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New EU law for Websites
What are cookies?
Cookies are very small text files that websites install on visitors’ devices for a number of reasons, such as to enable shopping baskets to work correctly and, at the other end of the spectrum, to allow advertising to become more targeted and personalized.
Cookies cannot harm your device at all, and they can make the internet incredibly easy to use, but obviously it’s only fair that it should be up to the visitor whether they accept these cookies or not.
All Internet browsers, such as Google Chrome and Internet Explorer, have an optional setting to disallow these cookies, but it’s felt by legislators that greater education of web users about cookies and what they do is required, especially in an age in which online privacy is becoming more and more significant.
This is why the EU Cookies Law has come into place.
What is the new EU Cookies Law and why is it needed?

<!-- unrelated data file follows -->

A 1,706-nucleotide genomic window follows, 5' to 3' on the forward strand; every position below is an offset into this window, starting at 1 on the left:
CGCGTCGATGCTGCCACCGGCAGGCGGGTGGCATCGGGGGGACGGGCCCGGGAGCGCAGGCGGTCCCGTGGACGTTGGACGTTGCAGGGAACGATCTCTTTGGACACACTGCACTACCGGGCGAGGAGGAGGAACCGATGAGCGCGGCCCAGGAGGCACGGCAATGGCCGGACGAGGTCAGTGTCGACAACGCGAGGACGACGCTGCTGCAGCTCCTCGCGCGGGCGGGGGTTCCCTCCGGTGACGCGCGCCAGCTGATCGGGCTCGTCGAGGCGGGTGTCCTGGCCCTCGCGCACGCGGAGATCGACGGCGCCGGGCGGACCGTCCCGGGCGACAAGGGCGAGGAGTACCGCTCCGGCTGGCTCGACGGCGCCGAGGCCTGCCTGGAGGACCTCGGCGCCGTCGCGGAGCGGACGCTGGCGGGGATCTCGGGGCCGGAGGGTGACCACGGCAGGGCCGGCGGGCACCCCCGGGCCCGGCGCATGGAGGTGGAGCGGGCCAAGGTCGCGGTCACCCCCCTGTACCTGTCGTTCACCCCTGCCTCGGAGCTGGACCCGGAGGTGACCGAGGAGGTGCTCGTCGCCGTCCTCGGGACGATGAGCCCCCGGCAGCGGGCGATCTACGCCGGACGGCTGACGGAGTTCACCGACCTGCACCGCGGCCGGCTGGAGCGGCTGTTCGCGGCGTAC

The EU Cookies Law (officially known as the e-Privacy Directive) is a European law that was passed in Europe in 2011 but only came into force in the UK on May 26th 2012.
From this date, websites which include features that place cookies on a visitor's device must, in some instances, advise the visitor that this is occurring and, in other instances, actually gain consent from the visitor before placing the cookies on their device. The manner in which the website owner needs to inform the visitor depends not only on the purpose of the cookie, but also what the website owner does with the information collected by it.
The law was designed to stop privacy invasion and the tracking of the identity of visitors on a mass scale, particularly by large organizations who may be attempting to collect swathes of information about their visitors’ browsing habits without their knowledge. The law also aims to ensure that the public are more aware of cookies and what they do.